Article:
It’s time for that Malarkey test to go
Next month I will be returning to the United States for the first time since the COVID crisis began.
And I’m pretty excited.
Long-awaited get-togethers with friends and family, barbecue, Buffalo wings, 4th of July fireworks, Mexican cuisine, outdoor concerts, and warm summer nights filled with the soothing sounds crickets and condensation-kissed cans await.
Unfortunately, there is something else waiting for me before I take that flight to Heathrow to get to the United States: a COVID test.
Despite dozens of countries around the world (a list that includes names like France, Germany, Spain, Switzerland, Italy, Costa Rica and the UK) ending testing before the arrival and the endless pleadings of the travel industry, the United States still currently requires a negative COVID test to arrive by air, regardless of your vaccination status or nationality.
And yes, you read that last line correctly; it is not necessary to take a test if you are driving across the US border or sailing on a ship.
It is high time that this policy followed the path of the buffalo.
It costs way too much money; it’s hampering the recovery of the travel industry, well, it just seems unnecessary.
Okay, so this is where we stop for a special word from the author where I make it clear that I am not pro-COVID or against any regulations intended to hinder the spread of the virus. I’m fully vaccinated (boosted too!) and very happy to wear a mask whenever someone asks me to.
But I’m all for policies that make sense, and this one doesn’t seem to do much at all.
Primarily, if there are no testing requirements or rules governing daily life in America, why do I have to prove I don’t have COVID to enter the country?
Do you see my logic here? If the United States was currently in some kind of lockdown, I could understand. But as with everyday life here in the UK, haven’t things returned to normal? So if I don’t need to prove I don’t have COVID to go to the movies, to a sporting event, or even to fly to the United States, why would I show a negative test to fly from there? ‘foreign? The virus is everywhere and has been for a few years now, so what makes inbound air travel so special that it needs these extra rules?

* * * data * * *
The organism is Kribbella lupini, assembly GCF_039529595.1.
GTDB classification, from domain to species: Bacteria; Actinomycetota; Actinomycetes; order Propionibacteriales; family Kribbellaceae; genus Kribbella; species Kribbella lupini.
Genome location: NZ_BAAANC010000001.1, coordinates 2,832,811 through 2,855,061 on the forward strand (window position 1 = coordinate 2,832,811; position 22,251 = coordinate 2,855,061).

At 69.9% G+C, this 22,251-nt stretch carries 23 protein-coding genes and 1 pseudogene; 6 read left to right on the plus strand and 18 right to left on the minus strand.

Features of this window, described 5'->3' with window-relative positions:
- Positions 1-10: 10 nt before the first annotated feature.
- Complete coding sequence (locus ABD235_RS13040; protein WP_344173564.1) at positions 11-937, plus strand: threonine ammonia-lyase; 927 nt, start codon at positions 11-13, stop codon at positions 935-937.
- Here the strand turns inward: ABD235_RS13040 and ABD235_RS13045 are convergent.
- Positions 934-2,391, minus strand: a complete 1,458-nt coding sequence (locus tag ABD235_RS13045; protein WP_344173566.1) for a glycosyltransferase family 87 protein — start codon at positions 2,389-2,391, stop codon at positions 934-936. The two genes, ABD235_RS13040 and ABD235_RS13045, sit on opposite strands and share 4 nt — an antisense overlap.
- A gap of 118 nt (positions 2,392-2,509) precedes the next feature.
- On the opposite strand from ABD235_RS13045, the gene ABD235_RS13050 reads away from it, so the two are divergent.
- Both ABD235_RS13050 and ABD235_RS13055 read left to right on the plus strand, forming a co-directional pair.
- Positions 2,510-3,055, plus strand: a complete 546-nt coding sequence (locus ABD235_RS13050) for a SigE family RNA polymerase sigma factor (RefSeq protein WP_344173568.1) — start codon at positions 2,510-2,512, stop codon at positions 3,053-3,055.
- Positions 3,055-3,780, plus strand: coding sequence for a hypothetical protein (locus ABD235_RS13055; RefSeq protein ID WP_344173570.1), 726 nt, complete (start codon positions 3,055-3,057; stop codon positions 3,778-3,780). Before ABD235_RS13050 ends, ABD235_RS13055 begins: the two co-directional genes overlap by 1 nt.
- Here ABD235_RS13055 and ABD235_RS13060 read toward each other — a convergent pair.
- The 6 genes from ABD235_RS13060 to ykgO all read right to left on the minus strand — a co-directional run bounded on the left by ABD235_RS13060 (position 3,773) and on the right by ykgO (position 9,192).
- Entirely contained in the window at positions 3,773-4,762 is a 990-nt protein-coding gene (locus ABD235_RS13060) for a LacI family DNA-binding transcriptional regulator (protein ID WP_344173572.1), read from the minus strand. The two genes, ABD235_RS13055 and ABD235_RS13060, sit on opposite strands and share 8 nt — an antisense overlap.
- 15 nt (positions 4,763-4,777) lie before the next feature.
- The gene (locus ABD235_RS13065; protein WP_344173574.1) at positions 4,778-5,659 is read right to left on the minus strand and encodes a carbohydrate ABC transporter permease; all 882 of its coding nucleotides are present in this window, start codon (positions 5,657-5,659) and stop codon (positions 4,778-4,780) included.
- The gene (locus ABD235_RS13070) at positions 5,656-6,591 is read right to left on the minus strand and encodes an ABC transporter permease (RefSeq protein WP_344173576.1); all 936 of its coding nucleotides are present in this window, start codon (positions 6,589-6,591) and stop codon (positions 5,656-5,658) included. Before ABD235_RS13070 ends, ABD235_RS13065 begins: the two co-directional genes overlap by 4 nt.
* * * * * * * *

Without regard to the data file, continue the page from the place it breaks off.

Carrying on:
Has COVID been shown to be more contagious over an ocean?
Is this a clever plan of the big cats “Big Testing”?
Or, is it just another in a long series of random, instinctive policies that have been put in place by both administrations – and governments around the world, for that matter – that have demonized certain countries, international travel and travellers. since March 2020.
I have no doubt that whoever put this policy in place did so with the best of intentions, but as I said before, if the country you are trying to “protect” from COVID by returning air passengers to the negative arrival does not have a bunch of test requirements that govern daily life, your policy is useless.
Now I’m going to do my best not to test positive before my flight, but if I do, at least I can just go home. But imagine you take a 10-day trip overseas and test positive before your flight back to the US, then have to pay for a hotel or rental apartment until you test negative. and that you are allowed to go home.
Do you think the fear of potentially facing such a financially draining fiasco is helping to keep Americans’ international overseas travel extremely low? You bet.
Listen, we know COVID vaccines have saved countless lives. So why not just put all that time and energy into increasing the number of vaccines and trying to reduce pre-existing conditions that make people more susceptible to the virus instead of pestering travelers to prove they don’t have a COVID before flying and wasting airline employee time dealing with it?
I would gladly pay a few dollars more on my airfare if the money was for vaccination efforts in the country where I was flying.
Alright, declaim. See you soon, USA.